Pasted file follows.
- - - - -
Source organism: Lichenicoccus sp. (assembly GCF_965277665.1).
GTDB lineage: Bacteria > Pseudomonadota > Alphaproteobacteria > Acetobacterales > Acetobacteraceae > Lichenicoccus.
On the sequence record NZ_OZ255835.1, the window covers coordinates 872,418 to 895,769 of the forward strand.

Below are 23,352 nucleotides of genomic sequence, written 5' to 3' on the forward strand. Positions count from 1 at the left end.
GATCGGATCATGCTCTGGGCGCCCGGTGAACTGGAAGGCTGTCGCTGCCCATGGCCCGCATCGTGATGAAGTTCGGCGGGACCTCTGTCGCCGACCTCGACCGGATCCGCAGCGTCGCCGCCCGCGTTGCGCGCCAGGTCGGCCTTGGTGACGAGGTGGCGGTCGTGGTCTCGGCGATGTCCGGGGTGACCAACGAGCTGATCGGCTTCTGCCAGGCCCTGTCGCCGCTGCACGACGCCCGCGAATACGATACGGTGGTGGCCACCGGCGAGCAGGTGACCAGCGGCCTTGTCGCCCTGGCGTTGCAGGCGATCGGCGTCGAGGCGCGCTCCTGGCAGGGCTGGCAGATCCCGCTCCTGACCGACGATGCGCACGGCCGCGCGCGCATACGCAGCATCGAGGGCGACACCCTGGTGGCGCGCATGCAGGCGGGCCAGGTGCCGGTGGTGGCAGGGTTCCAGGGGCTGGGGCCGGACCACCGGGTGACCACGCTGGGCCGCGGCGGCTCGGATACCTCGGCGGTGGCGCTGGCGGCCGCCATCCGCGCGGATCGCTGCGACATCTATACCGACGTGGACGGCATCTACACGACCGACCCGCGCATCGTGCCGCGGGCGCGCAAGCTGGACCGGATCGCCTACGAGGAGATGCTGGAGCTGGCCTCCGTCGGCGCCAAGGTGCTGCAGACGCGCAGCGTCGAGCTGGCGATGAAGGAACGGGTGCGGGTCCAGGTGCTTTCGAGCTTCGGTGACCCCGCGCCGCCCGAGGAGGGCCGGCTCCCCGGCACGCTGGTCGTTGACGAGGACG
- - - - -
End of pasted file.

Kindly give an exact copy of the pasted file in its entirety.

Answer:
Source organism: Lichenicoccus sp. (assembly GCF_965277665.1).
GTDB lineage: Bacteria > Pseudomonadota > Alphaproteobacteria > Acetobacterales > Acetobacteraceae > Lichenicoccus.
On the sequence record NZ_OZ255835.1, the window covers coordinates 872,418 to 895,769 of the forward strand.

Below are 23,352 nucleotides of genomic sequence, written 5' to 3' on the forward strand. Positions count from 1 at the left end.
GATCGGATCATGCTCTGGGCGCCCGGTGAACTGGAAGGCTGTCGCTGCCCATGGCCCGCATCGTGATGAAGTTCGGCGGGACCTCTGTCGCCGACCTCGACCGGATCCGCAGCGTCGCCGCCCGCGTTGCGCGCCAGGTCGGCCTTGGTGACGAGGTGGCGGTCGTGGTCTCGGCGATGTCCGGGGTGACCAACGAGCTGATCGGCTTCTGCCAGGCCCTGTCGCCGCTGCACGACGCCCGCGAATACGATACGGTGGTGGCCACCGGCGAGCAGGTGACCAGCGGCCTTGTCGCCCTGGCGTTGCAGGCGATCGGCGTCGAGGCGCGCTCCTGGCAGGGCTGGCAGATCCCGCTCCTGACCGACGATGCGCACGGCCGCGCGCGCATACGCAGCATCGAGGGCGACACCCTGGTGGCGCGCATGCAGGCGGGCCAGGTGCCGGTGGTGGCAGGGTTCCAGGGGCTGGGGCCGGACCACCGGGTGACCACGCTGGGCCGCGGCGGCTCGGATACCTCGGCGGTGGCGCTGGCGGCCGCCATCCGCGCGGATCGCTGCGACATCTATACCGACGTGGACGGCATCTACACGACCGACCCGCGCATCGTGCCGCGGGCGCGCAAGCTGGACCGGATCGCCTACGAGGAGATGCTGGAGCTGGCCTCCGTCGGCGCCAAGGTGCTGCAGACGCGCAGCGTCGAGCTGGCGATGAAGGAACGGGTGCGGGTCCAGGTGCTTTCGAGCTTCGGTGACCCCGCGCCGCCCGAGGAGGGCCGGCTCCCCGGCACGCTGGTCGTTGACGAGGACG